TThe growing problem of End-of-Life Vehicles (ELVs) in India and the environmental hazards caused by their improper dismantling, recycling, and disposal requires a more efficient dismantling and recycling system to recover valuable resources and minimize environmental hazards. India has a large and growing number of ELVs, which are reaching the end of their usable life. Presently, the informal sector dominates ELV dismantling and recycling, often leading to environmentally unsound practices. The newly framed law of the land has proposed to establish a formal system of Registered Vehicle Scrapping Facilities (RVSFs), but remains ignorant towards these informal scrappers. An ideal approach to deal with this would be integrating these informal scrappers into the formal system for better resource recovery and environmental protection. Collaboration between vehicle and spare parts manufacturers, and dismantlers is crucial for a sustainable ELV management system.

Though there remain huge challenges in connecting the dots between the formal and informal sectors; however, such a step would ultimately be most beneficial for the original manufacturers as this will increase resource recovery from ELVs. The benefits of such measures would extend to the environment and human health at large, especially for those who are working in these unregulated dismantling units.


An end is not an end, but the beginning of a new discourse; an always affirmative proverb which encourages positivity to what is already on the verge of losing hope. The present story is not so positive though; rather it is a warning towards the beginning of a grave state of affairs, which India is in no position to ignore. It is about the fate of End-of-Life Vehicles (ELV) in India; to the fate of the environment which is already on the brink. At a time, when India is fully geared up to decarbonise its transport sector, especially road transport through various policy measures and instruments and in which the major focus has been the adoption of electric vehicles on a mass scale, we cannot forego the fact that a critical mass of internal combustion engine (ICE) vehicles will become obsolete adding to the already existing pool of ELVs. It, therefore, needs immediate attention for their management, handling, and disposal.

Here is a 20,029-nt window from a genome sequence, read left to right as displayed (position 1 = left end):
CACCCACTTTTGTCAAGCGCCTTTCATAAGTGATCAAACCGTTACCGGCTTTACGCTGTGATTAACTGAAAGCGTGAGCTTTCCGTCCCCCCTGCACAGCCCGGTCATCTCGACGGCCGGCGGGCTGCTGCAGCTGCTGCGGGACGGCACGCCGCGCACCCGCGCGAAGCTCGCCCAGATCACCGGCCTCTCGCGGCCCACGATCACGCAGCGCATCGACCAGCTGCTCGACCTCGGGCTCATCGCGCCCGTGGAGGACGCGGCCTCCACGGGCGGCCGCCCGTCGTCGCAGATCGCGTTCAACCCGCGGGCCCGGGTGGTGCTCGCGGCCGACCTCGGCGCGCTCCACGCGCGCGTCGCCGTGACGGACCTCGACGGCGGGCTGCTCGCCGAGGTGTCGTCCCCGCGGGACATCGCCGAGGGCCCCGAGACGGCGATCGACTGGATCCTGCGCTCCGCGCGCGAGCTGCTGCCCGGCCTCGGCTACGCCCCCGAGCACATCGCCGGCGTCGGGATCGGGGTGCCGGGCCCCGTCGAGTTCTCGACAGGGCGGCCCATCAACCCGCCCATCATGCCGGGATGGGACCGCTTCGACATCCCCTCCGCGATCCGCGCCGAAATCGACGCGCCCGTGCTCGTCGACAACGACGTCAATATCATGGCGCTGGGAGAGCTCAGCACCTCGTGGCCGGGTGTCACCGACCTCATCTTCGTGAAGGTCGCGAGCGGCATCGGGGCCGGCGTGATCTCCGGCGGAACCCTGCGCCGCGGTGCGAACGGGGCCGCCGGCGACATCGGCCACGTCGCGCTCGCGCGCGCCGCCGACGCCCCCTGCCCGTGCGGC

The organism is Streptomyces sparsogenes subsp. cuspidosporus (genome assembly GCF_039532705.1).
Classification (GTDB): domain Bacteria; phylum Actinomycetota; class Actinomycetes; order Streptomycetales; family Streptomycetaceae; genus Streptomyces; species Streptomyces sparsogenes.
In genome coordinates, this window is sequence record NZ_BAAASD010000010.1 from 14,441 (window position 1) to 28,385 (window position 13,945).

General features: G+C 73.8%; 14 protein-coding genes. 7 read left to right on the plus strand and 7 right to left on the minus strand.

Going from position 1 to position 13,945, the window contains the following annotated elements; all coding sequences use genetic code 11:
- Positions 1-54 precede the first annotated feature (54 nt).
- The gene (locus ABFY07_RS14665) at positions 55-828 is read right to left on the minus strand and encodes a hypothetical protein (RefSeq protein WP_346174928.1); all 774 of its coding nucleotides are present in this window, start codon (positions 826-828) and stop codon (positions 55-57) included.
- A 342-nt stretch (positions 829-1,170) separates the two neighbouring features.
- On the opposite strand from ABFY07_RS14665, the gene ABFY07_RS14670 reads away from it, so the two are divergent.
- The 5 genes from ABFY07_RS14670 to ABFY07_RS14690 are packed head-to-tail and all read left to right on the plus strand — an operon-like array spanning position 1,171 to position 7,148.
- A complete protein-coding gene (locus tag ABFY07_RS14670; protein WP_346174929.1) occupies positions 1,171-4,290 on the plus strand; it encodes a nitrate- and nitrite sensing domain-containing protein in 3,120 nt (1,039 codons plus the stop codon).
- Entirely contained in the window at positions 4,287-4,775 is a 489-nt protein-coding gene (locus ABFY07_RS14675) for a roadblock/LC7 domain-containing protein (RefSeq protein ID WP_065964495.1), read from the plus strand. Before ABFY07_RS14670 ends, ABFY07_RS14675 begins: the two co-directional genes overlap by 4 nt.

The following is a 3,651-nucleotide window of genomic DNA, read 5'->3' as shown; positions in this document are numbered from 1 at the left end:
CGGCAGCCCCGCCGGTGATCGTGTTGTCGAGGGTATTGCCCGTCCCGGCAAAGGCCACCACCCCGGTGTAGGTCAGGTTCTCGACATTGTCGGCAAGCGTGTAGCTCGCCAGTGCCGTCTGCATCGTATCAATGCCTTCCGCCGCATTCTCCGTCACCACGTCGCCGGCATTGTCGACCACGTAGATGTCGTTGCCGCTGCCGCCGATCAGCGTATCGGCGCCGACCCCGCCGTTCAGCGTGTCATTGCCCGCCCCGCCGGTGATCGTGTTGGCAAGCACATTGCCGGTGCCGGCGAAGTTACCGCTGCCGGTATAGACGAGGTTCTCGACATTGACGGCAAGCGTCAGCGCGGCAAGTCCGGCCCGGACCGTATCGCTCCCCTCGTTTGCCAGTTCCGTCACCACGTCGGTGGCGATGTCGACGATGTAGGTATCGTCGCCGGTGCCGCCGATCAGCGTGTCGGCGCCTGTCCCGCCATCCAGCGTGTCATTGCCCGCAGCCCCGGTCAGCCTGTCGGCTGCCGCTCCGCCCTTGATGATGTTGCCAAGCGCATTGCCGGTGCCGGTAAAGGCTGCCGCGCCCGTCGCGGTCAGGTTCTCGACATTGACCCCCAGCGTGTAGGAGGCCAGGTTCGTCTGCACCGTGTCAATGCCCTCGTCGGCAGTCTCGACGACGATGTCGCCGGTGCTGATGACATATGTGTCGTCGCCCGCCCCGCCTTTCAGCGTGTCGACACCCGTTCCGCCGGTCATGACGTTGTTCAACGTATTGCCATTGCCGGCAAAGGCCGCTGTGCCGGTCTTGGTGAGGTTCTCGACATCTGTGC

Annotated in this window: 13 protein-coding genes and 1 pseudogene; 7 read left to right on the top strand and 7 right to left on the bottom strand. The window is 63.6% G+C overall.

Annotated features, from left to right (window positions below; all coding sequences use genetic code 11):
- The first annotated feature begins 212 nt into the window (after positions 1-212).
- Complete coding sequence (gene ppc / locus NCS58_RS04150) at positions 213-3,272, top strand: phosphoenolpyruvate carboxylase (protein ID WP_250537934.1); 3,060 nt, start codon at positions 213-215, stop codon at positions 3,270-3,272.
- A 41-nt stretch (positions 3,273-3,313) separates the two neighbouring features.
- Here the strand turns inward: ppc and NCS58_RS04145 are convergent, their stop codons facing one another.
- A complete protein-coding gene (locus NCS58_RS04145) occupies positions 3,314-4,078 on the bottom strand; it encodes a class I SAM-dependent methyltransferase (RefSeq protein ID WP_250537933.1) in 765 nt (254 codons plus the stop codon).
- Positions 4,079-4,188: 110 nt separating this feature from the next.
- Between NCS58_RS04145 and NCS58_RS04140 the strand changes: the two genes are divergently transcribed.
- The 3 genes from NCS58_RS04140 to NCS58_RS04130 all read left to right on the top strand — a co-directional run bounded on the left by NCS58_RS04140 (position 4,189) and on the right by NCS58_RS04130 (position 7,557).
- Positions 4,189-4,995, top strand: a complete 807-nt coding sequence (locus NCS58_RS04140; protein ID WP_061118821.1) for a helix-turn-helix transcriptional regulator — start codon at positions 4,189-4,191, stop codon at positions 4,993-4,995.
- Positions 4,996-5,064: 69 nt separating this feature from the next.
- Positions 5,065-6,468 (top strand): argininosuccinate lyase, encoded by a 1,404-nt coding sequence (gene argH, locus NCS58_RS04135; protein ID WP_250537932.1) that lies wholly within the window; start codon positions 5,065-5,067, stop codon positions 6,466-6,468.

As the name suggests, ELV refers to all those vehicles which were there on the road at any point in time; and eventually become obsolete, for whatever the reason be. A vehicle when it attains its end of life demands equal attention, if not more, because a vehicle contains such materials and precious metals which are having high recyclable potential. Some of the major materials a standard vehicle contains are steel, plastic, aluminium, glass, rubber, lead, copper, zinc etc to name a few. Data shows, that an average car contains approximately 1089 kg of steel whereas for a Sports Utility Vehicle (SUV) the amount stands at 1360kg. According to the International Energy Agency (IEA), a standard-sized conventional car contains 22.3kg of copper, 11.2 kg of manganese, 0.1 kg of zinc and 0.3 kg of other minerals per vehicle. It is therefore, quite evident that a vehicle once reaches its end of life will have huge scrap value attached to it, which is required to be handled in an efficient and sound manner, so as to ensure optimum extraction and utilization of such valuable resources, because each of these materials and metals has its own environmental footprint – either in the form of mining or through primary or secondary processing.

How Voluminous is the Problem

An analysis of 2015 on the ELV sectors in India by the Central Pollution Control Board (CPCB) has claimed an estimated number of ELV at 87,31,185 in the year of 2015, which was further expected to grow to 2,18,95,439 by 2025.

This is however a conservative figure, because this very analysis did not take into account parallel development in the regulatory space. The order of the Principal Bench of National Green Tribunal (NGT) banning 15 years old petrol and 10 years old diesel vehicles from plying in a city like Delhi; the Ministry of Road Transport and Highways (MoRTH) directions cancelling registration of all government vehicles after their completion of fifteen years across India and India’s ambitious plan of becoming a part of the global EV30@30 campaign are some of the development worth mentioning in this context. Projections with regard to Indian Electric Vehicle (EV) market indicates that the Indian EV market which was valued at USD 2 billion in 2023 could surge to USD 7.09 billion by 2025. Another forecast by the Economic Survey of India shows a 49% compound annual growth rate (CAGR) in the domestic EV market in India between 2022 to 2030, with an annual estimated sale of 10 million by 2030. These combined will do nothing but increase the volume of ELVs at a much higher rate, as compared to what has been estimated by CPCB in the year 2015. To give an idea, the Delhi Transport Authority de-registered around 50 lakh vehicles since the ban was in effect from 2015 up to January 2023.